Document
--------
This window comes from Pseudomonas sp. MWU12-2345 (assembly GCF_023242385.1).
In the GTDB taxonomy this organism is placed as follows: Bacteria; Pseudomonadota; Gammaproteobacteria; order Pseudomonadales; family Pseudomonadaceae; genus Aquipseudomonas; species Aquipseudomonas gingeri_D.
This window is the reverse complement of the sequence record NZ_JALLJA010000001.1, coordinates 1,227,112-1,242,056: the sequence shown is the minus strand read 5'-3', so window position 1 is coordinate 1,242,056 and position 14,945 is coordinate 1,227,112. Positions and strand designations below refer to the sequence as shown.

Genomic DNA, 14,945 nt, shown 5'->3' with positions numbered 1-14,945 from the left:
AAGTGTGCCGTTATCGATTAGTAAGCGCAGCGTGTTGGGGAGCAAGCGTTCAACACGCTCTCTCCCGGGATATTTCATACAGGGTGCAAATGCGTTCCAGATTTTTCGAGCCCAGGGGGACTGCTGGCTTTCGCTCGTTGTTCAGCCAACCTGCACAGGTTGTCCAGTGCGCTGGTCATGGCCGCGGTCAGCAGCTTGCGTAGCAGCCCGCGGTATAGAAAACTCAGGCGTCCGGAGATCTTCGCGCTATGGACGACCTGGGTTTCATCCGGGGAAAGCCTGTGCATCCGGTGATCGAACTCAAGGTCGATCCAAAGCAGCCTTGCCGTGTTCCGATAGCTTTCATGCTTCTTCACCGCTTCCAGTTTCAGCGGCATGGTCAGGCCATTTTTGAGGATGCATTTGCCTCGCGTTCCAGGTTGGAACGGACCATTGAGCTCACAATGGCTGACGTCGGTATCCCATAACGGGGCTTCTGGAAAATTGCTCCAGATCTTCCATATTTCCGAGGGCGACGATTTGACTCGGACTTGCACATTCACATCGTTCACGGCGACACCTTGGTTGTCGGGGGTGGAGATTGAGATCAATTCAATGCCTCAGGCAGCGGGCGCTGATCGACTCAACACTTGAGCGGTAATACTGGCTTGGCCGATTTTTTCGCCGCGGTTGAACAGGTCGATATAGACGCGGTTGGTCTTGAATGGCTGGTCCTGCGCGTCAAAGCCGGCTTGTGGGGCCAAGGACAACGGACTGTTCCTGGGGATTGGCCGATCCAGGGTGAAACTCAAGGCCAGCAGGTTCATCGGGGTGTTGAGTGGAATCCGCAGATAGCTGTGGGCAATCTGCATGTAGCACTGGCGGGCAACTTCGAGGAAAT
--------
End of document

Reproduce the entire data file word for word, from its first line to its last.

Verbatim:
This window comes from Pseudomonas sp. MWU12-2345 (assembly GCF_023242385.1).
In the GTDB taxonomy this organism is placed as follows: Bacteria; Pseudomonadota; Gammaproteobacteria; order Pseudomonadales; family Pseudomonadaceae; genus Aquipseudomonas; species Aquipseudomonas gingeri_D.
This window is the reverse complement of the sequence record NZ_JALLJA010000001.1, coordinates 1,227,112-1,242,056: the sequence shown is the minus strand read 5'-3', so window position 1 is coordinate 1,242,056 and position 14,945 is coordinate 1,227,112. Positions and strand designations below refer to the sequence as shown.

Genomic DNA, 14,945 nt, shown 5'->3' with positions numbered 1-14,945 from the left:
AAGTGTGCCGTTATCGATTAGTAAGCGCAGCGTGTTGGGGAGCAAGCGTTCAACACGCTCTCTCCCGGGATATTTCATACAGGGTGCAAATGCGTTCCAGATTTTTCGAGCCCAGGGGGACTGCTGGCTTTCGCTCGTTGTTCAGCCAACCTGCACAGGTTGTCCAGTGCGCTGGTCATGGCCGCGGTCAGCAGCTTGCGTAGCAGCCCGCGGTATAGAAAACTCAGGCGTCCGGAGATCTTCGCGCTATGGACGACCTGGGTTTCATCCGGGGAAAGCCTGTGCATCCGGTGATCGAACTCAAGGTCGATCCAAAGCAGCCTTGCCGTGTTCCGATAGCTTTCATGCTTCTTCACCGCTTCCAGTTTCAGCGGCATGGTCAGGCCATTTTTGAGGATGCATTTGCCTCGCGTTCCAGGTTGGAACGGACCATTGAGCTCACAATGGCTGACGTCGGTATCCCATAACGGGGCTTCTGGAAAATTGCTCCAGATCTTCCATATTTCCGAGGGCGACGATTTGACTCGGACTTGCACATTCACATCGTTCACGGCGACACCTTGGTTGTCGGGGGTGGAGATTGAGATCAATTCAATGCCTCAGGCAGCGGGCGCTGATCGACTCAACACTTGAGCGGTAATACTGGCTTGGCCGATTTTTTCGCCGCGGTTGAACAGGTCGATATAGACGCGGTTGGTCTTGAATGGCTGGTCCTGCGCGTCAAAGCCGGCTTGTGGGGCCAAGGACAACGGACTGTTCCTGGGGATTGGCCGATCCAGGGTGAAACTCAAGGCCAGCAGGTTCATCGGGGTGTTGAGTGGAATCCGCAGATAGCTGTGGGCAATCTGCATGTAGCACTGGCGGGCAACTTCGAGGAAAT